Monthly Archives: April 2017

“Coasting on my bike” – Wading Pool Labyrinth – Ed McCleverty Equal Access Playground – Toronto

Wading Pools in Toronto’s Public Parks are much more than simply small scale swimming pools for little ones. They can double as Labyrinths after I paint them. When a little older, kids on skateboards may go round and round and round my wading pool Labyrinths. One boarder told me how my Labyrinth lines help in […]

Posted in City of Labyrinths | Tagged , , , , , , , | Comments closed

“Rainy day brings good luck right?” — Leigh Mitchell, Christie Pits Park Labyrinth

Rainy day brings good luck right? Today's weekly #netwalking at @shecosystem was totally inspiring. Discussions centred on getting out of our comfort zones with the question of "what leap would you take if nothing was holding you back?" Let us know in the comments below. #participation150 #activeforlife #shecosisters #womeninbiz . . . . #bloorcourt #koreatowntoronto […]

Posted in Labyrinth Walks, Serendipity | Tagged , , , , , , | Comments closed

“We found the Labyrinth at Christie Pits Park. We’ve walked it twice now and it really is meditative.” — Kristi Fuoco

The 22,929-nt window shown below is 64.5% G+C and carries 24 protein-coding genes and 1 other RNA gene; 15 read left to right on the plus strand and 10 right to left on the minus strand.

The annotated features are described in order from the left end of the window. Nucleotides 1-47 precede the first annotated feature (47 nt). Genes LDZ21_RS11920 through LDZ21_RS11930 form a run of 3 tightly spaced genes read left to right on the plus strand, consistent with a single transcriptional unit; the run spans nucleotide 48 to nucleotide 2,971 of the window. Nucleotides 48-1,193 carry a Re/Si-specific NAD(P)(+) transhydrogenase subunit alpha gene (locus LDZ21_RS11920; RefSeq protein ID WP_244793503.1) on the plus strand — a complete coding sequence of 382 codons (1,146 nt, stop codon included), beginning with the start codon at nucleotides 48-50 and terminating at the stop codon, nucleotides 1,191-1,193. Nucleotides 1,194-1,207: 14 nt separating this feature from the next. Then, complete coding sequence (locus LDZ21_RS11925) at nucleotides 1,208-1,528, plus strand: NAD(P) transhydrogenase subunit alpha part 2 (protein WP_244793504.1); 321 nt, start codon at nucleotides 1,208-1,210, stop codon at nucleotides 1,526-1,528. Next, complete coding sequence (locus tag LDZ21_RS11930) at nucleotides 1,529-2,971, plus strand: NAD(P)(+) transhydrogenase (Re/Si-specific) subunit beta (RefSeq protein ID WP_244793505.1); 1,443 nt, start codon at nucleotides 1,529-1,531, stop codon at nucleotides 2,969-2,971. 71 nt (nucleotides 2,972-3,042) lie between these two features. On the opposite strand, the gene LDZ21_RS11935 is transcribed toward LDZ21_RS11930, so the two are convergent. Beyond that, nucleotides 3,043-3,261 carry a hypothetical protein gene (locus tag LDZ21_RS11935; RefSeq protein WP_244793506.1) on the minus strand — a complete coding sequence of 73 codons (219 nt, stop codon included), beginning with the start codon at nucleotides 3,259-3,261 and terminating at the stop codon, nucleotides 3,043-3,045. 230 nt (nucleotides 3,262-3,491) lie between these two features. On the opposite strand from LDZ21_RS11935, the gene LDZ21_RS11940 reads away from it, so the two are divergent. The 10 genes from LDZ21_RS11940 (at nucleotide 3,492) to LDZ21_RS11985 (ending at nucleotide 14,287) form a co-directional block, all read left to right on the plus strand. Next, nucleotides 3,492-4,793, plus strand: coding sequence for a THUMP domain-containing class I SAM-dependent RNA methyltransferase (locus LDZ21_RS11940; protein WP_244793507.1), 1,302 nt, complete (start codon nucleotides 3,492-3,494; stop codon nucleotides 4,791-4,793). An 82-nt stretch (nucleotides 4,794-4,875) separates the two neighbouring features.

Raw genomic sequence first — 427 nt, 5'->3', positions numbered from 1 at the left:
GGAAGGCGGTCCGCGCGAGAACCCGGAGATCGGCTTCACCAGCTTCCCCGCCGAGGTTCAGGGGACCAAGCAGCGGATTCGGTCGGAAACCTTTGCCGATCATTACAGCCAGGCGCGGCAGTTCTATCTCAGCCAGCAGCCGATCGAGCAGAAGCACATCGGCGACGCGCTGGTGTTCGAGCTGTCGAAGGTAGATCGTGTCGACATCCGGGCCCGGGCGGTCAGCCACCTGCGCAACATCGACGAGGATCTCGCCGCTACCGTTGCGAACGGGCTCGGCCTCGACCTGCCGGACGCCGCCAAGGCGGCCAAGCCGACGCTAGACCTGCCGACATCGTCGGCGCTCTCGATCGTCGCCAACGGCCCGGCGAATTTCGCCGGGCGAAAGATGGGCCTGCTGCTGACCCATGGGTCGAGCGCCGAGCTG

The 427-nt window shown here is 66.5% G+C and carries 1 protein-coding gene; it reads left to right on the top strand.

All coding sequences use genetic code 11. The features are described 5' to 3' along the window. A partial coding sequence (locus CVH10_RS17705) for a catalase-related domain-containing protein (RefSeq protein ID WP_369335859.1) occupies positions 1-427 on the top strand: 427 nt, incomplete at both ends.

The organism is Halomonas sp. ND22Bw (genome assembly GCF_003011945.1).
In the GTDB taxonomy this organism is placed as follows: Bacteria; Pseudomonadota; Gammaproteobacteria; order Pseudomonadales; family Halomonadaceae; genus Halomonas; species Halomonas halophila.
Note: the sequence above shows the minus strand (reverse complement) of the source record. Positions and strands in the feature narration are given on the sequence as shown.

We found the labyrinth at Christie Pits Park. We've walked it twice now and it really is meditative. #labyrinths #torontolife #toronto #christiepitspark #bloor #parks #meditation A post shared by Kristi Fuoco (@kristifuoco) on Apr 11, 2017 at 8:47am PDT

Posted in City of Labyrinths, Labyrinth Walks | Tagged , , , , | Comments closed

“Exploring the hood at Kempton Howard Park. It was a wonderful day!” – Wading Pool Labyrinth – Toronto

In the distance through the branches, you can see Earl Grey Senior Public School, where I spent Grades 7 and 8. In the foreground, you can see the Labyrinth I painted in the Wading Pool in Kempton Howard Park, Toronto . . . View this post on Instagram Exploring the hood at #KemptonHowardPark It was […]

Posted in City of Labyrinths | Tagged , , , , , , | Comments closed
  • Human Calendar


  • Land Acknowledgements

    Traditional: recognizes lands traditionally used and/or occupied by the People or First Nations in parts of the country.

    Ancestral: recognizes land that is handed down from generation to generation.

    Unceded: refers to land that was not turned over to the Crown (government) by a treaty or other agreement.

  • Tsí Tkaròn:to

  • Metro Vancouver

    Labyrinths are made on the traditional, ancestral and unceded territory of the Coast Salish peoples –

    Sḵwx̱wú7mesh (Squamish),

    Stó:lō and

    Səl̓ílwətaʔ/Selilwitulh (Tsleil-Waututh)

    and xʷməθkʷəy̓əm (Musqueam) Nations.

    Labyrinths are made in traditional, ancestral and unceded territory of

    the Kwantlen,

    the Katzie,

    the Semiahmoo

    and Tsawwassen First Nations.